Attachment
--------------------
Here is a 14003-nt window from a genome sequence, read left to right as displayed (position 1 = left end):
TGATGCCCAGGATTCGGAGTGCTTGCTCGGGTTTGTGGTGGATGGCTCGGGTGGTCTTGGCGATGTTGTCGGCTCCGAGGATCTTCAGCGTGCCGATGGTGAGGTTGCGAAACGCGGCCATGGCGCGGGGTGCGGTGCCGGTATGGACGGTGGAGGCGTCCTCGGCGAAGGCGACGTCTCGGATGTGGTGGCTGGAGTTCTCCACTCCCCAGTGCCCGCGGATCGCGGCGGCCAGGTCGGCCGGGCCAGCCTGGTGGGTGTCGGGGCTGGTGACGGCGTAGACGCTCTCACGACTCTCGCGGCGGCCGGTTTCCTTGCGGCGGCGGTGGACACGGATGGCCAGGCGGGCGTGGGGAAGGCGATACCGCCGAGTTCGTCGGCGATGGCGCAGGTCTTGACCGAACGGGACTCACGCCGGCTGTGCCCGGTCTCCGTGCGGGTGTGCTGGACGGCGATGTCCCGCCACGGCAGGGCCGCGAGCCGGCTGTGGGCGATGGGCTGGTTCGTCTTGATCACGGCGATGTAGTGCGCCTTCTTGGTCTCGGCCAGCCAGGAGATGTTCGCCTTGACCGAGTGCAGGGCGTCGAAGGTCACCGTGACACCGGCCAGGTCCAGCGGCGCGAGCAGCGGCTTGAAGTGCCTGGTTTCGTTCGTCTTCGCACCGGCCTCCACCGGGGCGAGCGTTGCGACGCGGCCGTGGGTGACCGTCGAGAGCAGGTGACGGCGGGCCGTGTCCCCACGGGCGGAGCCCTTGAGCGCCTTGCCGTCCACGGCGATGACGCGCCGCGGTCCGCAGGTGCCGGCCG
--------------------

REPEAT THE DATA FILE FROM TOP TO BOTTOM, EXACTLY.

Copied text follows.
Here is a 14003-nt window from a genome sequence, read left to right as displayed (position 1 = left end):
TGATGCCCAGGATTCGGAGTGCTTGCTCGGGTTTGTGGTGGATGGCTCGGGTGGTCTTGGCGATGTTGTCGGCTCCGAGGATCTTCAGCGTGCCGATGGTGAGGTTGCGAAACGCGGCCATGGCGCGGGGTGCGGTGCCGGTATGGACGGTGGAGGCGTCCTCGGCGAAGGCGACGTCTCGGATGTGGTGGCTGGAGTTCTCCACTCCCCAGTGCCCGCGGATCGCGGCGGCCAGGTCGGCCGGGCCAGCCTGGTGGGTGTCGGGGCTGGTGACGGCGTAGACGCTCTCACGACTCTCGCGGCGGCCGGTTTCCTTGCGGCGGCGGTGGACACGGATGGCCAGGCGGGCGTGGGGAAGGCGATACCGCCGAGTTCGTCGGCGATGGCGCAGGTCTTGACCGAACGGGACTCACGCCGGCTGTGCCCGGTCTCCGTGCGGGTGTGCTGGACGGCGATGTCCCGCCACGGCAGGGCCGCGAGCCGGCTGTGGGCGATGGGCTGGTTCGTCTTGATCACGGCGATGTAGTGCGCCTTCTTGGTCTCGGCCAGCCAGGAGATGTTCGCCTTGACCGAGTGCAGGGCGTCGAAGGTCACCGTGACACCGGCCAGGTCCAGCGGCGCGAGCAGCGGCTTGAAGTGCCTGGTTTCGTTCGTCTTCGCACCGGCCTCCACCGGGGCGAGCGTTGCGACGCGGCCGTGGGTGACCGTCGAGAGCAGGTGACGGCGGGCCGTGTCCCCACGGGCGGAGCCCTTGAGCGCCTTGCCGTCCACGGCGATGACGCGCCGCGGTCCGCAGGTGCCGGCCG